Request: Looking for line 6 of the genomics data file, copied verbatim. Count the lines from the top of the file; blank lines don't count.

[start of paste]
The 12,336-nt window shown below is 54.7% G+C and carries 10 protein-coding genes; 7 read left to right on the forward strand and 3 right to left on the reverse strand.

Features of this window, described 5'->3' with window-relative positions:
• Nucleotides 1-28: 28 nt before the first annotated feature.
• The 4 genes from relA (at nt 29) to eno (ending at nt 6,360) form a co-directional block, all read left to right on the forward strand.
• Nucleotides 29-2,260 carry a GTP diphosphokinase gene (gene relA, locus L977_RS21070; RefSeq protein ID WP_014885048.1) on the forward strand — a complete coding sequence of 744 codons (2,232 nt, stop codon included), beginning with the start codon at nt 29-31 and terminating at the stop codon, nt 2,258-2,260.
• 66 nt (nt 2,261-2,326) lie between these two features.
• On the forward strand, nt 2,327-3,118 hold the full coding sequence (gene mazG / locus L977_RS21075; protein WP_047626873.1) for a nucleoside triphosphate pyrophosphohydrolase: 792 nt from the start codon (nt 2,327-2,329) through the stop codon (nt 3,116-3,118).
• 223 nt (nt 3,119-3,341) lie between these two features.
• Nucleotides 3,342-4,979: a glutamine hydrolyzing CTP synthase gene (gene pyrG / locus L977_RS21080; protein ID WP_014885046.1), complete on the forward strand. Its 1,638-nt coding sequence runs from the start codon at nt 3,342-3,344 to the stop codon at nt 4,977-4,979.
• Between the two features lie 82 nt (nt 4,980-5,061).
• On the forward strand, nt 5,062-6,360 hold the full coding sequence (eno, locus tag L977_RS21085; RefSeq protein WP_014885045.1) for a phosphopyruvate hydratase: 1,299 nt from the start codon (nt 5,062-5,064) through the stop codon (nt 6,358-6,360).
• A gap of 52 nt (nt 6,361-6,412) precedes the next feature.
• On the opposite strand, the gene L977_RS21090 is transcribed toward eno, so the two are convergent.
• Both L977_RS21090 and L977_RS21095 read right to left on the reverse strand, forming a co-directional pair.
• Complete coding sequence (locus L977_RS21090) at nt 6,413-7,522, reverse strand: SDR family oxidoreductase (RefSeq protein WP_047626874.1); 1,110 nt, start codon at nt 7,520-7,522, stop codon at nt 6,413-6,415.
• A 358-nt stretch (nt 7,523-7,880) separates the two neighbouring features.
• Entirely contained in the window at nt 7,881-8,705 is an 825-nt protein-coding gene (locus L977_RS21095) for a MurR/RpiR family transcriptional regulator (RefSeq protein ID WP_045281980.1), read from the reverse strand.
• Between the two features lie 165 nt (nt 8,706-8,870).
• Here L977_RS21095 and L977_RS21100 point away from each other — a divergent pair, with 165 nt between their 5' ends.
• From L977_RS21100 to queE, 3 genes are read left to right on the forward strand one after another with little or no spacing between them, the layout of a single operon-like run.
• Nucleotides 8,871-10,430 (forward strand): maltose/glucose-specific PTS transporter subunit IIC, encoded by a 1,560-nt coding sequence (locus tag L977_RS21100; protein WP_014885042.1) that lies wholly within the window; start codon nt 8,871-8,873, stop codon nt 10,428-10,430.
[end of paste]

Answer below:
• 66 nt (nt 2,261-2,326) lie between these two features.